On day five of six in 2020 Formula 1 testing Lando Norris gave the McLaren MCL35 its most competitive showing of pre-season to date.
Using the hard C2 tyre he lapped in 1m17.585s in the morning on a low fuel run that, correcting to the equivalent tyre, puts the car roughly on a par with what the Racing Point has so far shown, albeit still around 1s adrift of Mercedes.
That at least moved McLaren up the unofficial testing performance chart. Norris followed that up with a part race simulation, in which he caught and passed Antonio Giovinazzi’s Alfa-Romeo doing a similar programme.
“In these cars, you can feel a leaf blow by off the pitwall” :: Lando Norris
Although this suggests McLaren is in the mix for ‘best of the rest’, an unofficial title it comfortably won last year, Norris is hoping for more.
“I managed to do a few of the new tyre runs with the fuel load, which is still reasonable and competitive let’s say,” he said.
“I’m still pushing and we’re trying to mimic a qualifying-type situation so I got a feeling for pushing on the tyre a lot and doing one laps.
“It’s good information, learning; [but] there’s still plenty of things we have to work on…”
The technical developments from last year’s car to this were designed to energise the aerodynamics to give more airflow capacity from the rear of the car and thereby allow the use of a more outboard-loaded front wing.
In theory the resultant downforce boost at both ends would allow the car to be run in a wider operating window, making it both faster and more consistent.
The windy conditions of the day made Norris’s first concerted attempt at finding the car’s limit tricky.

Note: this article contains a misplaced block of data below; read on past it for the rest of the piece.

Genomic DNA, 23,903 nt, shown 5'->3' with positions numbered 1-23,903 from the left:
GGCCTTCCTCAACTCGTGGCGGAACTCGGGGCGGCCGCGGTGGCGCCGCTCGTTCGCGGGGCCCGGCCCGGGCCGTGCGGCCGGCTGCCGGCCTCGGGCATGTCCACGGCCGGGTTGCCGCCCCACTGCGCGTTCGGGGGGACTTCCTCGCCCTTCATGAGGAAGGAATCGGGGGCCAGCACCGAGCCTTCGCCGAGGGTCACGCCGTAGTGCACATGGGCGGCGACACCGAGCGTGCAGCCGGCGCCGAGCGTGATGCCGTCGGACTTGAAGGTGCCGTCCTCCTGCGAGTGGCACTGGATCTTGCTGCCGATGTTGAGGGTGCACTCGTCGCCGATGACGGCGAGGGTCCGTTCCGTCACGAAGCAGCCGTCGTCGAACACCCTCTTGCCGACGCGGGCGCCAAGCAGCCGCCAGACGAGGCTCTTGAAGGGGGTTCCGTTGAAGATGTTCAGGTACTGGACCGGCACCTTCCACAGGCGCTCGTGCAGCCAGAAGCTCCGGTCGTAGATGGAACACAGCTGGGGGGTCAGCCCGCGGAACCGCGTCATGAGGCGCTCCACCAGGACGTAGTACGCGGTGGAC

“I don’t think there’s any area where we’re as competitive as Mercedes. So if I want to be that harsh, it’s not good enough in any area, but we have made progress” :: Lando Norris
“You can walk outside and see how windy it is but on track in these cars, you can feel a leaf blow by off the pitwall and I feel it going down the straights, it’s that bad.
“As the day went on [the wind] got worse and the car becomes tricky, more unpredictable lap to lap. The later we did the lap, the worse the conditions were so there was potential for it to have been better.”
So, where does he believe the McLaren stacks up as things stand?
“It depends what I compare to. I’m happy with some areas and it has improved compared to last year in those areas. [But] in some areas it’s not moved on as much as I would’ve liked.
“Areas it’s not good at compared to Mercedes, which is the fastest… probably at everything. I don’t think there’s any area where we’re as competitive as Mercedes.
“So if I want to be that harsh, it’s not good enough in any area, but we have made progress.
“In terms of consistency of the car from one lap to another, when the wind is not terrible, being able to push on the car in the long runs, it’s just been nicer to drive, less on edge, less peaky let’s say.
“It’s just a bit more stable and consistent. You’re still pushing and you’re on.., the limit still moves up and you’re driving on that limit so the car still wants to be sliding and moving around and so on but the main thing is it is more consistent and nicer to drive.”